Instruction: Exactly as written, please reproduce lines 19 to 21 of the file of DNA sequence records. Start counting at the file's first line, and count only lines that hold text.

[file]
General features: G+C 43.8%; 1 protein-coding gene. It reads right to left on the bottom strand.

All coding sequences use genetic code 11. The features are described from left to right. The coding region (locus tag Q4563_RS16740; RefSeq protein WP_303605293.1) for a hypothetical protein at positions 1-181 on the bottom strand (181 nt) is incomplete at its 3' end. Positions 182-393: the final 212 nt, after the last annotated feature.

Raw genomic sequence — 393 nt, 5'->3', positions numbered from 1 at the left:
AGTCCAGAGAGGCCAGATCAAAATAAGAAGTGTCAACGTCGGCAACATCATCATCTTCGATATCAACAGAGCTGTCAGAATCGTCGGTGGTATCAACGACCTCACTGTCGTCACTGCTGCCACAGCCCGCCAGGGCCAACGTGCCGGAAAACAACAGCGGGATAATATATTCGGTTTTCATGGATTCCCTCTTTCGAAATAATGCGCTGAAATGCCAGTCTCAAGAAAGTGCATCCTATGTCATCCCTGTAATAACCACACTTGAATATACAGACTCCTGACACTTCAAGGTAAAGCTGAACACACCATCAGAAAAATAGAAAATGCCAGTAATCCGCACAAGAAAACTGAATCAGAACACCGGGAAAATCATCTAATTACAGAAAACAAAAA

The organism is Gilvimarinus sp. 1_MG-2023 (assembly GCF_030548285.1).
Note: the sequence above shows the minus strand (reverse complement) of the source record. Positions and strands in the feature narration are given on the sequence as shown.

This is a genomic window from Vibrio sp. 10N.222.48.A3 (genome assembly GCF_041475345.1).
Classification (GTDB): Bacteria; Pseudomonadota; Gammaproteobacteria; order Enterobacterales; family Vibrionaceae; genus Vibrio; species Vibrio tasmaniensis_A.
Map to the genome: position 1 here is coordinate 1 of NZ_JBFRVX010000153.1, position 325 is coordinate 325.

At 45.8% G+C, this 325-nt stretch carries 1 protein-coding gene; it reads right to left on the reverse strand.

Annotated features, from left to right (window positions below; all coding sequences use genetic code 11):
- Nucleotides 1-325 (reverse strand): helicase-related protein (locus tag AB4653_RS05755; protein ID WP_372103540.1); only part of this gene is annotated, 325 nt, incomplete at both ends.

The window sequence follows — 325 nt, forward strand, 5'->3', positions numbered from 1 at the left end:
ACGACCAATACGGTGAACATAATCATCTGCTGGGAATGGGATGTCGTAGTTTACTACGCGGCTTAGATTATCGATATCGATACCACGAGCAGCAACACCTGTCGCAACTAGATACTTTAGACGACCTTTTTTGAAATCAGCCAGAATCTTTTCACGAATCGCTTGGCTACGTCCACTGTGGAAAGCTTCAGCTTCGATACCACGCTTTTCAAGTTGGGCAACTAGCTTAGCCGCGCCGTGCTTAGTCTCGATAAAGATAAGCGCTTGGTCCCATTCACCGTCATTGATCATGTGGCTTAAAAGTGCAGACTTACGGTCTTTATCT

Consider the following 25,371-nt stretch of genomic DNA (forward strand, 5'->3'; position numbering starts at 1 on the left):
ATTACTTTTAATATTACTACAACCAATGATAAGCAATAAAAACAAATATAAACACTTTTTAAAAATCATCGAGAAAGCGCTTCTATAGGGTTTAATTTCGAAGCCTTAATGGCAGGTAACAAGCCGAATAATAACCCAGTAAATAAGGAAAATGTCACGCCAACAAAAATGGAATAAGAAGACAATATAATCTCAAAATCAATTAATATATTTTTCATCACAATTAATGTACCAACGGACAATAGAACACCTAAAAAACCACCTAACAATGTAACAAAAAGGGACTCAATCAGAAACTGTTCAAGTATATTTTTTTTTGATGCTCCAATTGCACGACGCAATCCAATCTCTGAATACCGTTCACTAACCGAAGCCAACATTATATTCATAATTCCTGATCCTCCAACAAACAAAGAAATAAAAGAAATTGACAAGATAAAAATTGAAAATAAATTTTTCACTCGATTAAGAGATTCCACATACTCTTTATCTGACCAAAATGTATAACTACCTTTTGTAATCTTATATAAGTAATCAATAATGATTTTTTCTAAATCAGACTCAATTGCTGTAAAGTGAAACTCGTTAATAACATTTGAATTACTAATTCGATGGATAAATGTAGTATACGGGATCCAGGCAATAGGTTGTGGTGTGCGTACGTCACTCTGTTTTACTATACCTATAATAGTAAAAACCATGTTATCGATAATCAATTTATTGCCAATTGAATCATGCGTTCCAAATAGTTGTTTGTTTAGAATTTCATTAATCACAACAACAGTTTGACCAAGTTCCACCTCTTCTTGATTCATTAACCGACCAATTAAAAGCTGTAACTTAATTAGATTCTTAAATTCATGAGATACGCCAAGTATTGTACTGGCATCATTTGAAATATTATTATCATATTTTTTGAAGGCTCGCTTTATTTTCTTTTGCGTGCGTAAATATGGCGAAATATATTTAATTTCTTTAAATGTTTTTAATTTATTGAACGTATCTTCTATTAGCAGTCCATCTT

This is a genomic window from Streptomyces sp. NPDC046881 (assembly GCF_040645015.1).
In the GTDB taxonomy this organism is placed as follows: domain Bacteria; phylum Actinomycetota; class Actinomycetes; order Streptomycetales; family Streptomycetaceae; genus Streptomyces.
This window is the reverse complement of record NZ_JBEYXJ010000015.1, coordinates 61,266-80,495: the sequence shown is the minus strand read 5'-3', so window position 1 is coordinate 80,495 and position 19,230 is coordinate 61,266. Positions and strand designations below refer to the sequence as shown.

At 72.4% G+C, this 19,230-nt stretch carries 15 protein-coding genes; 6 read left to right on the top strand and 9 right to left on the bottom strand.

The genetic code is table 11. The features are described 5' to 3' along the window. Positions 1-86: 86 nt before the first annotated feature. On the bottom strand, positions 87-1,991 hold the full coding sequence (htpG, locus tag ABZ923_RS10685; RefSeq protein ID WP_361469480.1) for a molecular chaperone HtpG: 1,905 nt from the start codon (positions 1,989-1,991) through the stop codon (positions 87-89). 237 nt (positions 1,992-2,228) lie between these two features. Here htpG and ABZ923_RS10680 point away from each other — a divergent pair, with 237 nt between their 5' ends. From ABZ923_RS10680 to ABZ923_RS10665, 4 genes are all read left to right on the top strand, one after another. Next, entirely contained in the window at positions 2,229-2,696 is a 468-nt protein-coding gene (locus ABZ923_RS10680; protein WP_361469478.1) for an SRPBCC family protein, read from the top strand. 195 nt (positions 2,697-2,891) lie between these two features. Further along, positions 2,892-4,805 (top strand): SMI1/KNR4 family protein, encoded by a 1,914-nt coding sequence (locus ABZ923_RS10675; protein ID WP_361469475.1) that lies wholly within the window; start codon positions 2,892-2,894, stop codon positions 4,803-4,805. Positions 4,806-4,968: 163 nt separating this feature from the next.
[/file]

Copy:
This window is the reverse complement of record NZ_JBEYXJ010000015.1, coordinates 61,266-80,495: the sequence shown is the minus strand read 5'-3', so window position 1 is coordinate 80,495 and position 19,230 is coordinate 61,266. Positions and strand designations below refer to the sequence as shown.

At 72.4% G+C, this 19,230-nt stretch carries 15 protein-coding genes; 6 read left to right on the top strand and 9 right to left on the bottom strand.

The genetic code is table 11. The features are described 5' to 3' along the window. Positions 1-86: 86 nt before the first annotated feature. On the bottom strand, positions 87-1,991 hold the full coding sequence (htpG, locus tag ABZ923_RS10685; RefSeq protein ID WP_361469480.1) for a molecular chaperone HtpG: 1,905 nt from the start codon (positions 1,989-1,991) through the stop codon (positions 87-89). 237 nt (positions 1,992-2,228) lie between these two features. Here htpG and ABZ923_RS10680 point away from each other — a divergent pair, with 237 nt between their 5' ends. From ABZ923_RS10680 to ABZ923_RS10665, 4 genes are all read left to right on the top strand, one after another. Next, entirely contained in the window at positions 2,229-2,696 is a 468-nt protein-coding gene (locus ABZ923_RS10680; protein WP_361469478.1) for an SRPBCC family protein, read from the top strand. 195 nt (positions 2,697-2,891) lie between these two features. Further along, positions 2,892-4,805 (top strand): SMI1/KNR4 family protein, encoded by a 1,914-nt coding sequence (locus ABZ923_RS10675; protein ID WP_361469475.1) that lies wholly within the window; start codon positions 2,892-2,894, stop codon positions 4,803-4,805. Positions 4,806-4,968: 163 nt separating this feature from the next.